Students work for JUSTICE

Justice: the quality of being just, impartial or fair, according to Merriam-Webster’s Collegiate Dictionary.

JUSTICE, Jesuit University Students Together In Concerned Empowerment, is a student-formed organization located on many Jesuit university campuses that works to further issues of social justice and service by working within the Ignatian, Jesuit tradition.

About 30 people attended the informational meeting held at 5 p.m. Monday in Campus Ministry, either representing social justice organizations such as Amnesty International or expressing personal interest in the program.

Founded 10 years ago, JUSTICE was originally a meeting of the student government leaders from the 28 Jesuit colleges and universities. It eventually expanded to any students interested in promoting social justice, said Tricia Fetcher, chair of JUSTICE at Saint Louis University.

According to an informational e-mail sent to students, “JUSTICE would like to empower and promote the many individuals and groups who serve our community through those many efforts.”

“We hope to serve as a clearinghouse of information related to social justice activities at the University,” said Harry O’Rourke of Campus Ministry. “I believe that we can better promote a faith that does justice if we better coordinate activities, or at the very least communicate the different activities more effectively.”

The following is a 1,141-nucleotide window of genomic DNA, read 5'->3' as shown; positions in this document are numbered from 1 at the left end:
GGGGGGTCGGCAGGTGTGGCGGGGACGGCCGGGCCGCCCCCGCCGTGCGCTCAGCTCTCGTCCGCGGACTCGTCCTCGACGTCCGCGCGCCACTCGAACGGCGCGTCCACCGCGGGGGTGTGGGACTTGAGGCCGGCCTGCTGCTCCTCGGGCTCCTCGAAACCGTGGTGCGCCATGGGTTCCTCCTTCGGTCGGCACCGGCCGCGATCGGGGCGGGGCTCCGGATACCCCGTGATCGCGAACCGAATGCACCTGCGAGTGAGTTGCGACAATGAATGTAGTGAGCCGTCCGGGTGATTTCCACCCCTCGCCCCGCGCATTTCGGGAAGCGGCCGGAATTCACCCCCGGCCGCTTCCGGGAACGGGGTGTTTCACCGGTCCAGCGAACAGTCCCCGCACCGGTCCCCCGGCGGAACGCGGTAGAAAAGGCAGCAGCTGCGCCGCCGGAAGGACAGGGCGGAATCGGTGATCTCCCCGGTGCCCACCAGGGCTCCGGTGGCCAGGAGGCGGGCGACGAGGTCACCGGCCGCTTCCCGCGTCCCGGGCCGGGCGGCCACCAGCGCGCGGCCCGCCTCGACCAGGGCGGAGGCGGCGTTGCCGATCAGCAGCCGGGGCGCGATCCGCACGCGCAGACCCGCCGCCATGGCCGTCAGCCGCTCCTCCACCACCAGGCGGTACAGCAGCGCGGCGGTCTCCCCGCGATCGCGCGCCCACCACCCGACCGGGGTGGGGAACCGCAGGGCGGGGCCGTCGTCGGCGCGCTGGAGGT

O’Rourke summed up the goals of JUSTICE by calling it a “process for helping foster a sense of cooperation, a sense of synergy among students.”

Fetcher said that one of the main reasons they are working fervently to gain student support is because the national conference will be held on the SLU campus Sept. 19-21, 2002.

The informational meeting was a chance for students to offer ideas on how to promote the group and for the current members to get some feedback.

“I went to the meeting Monday because I’m heavily involved in justice organizations and I would like to see them come together, not only at SLU, but on a nation-wide university level,” said sophomore Chris Lonergan.

One of the first plans JUSTICE has is a newsletter that would be distributed to members of the SLU community. The newsletter would be an opportunity for students to share ideas, stories and expressions, according to the leaders of JUSTICE.

The group also plans to continue printing the “Stall Street Journal,” an informational letter found inside the doors of bathroom stalls across campus every month.

Future plans include a Web calendar that would allow other social justice organizations to post their events. The national executive board is also working on a Web site, www.nationaljustice.org, which should be available sometime soon, said SLU JUSTICE leader Justin Lampe.

Students need not participate in the Jesuit faith tradition to contribute to JUSTICE, nor do other social justice organizations on campus in order to be a part of the JUSTICE program.

The SLU JUSTICE leaders, Fetcher, Allison Lind, Lampe, Megan Mercurio and Sara Jatcko meet every Monday at 5 p.m. in Campus Ministry in Busch Memorial Center. All students are welcome to attend.

Contributions to the newsletter as well as any questions or comments can be sent to [email protected]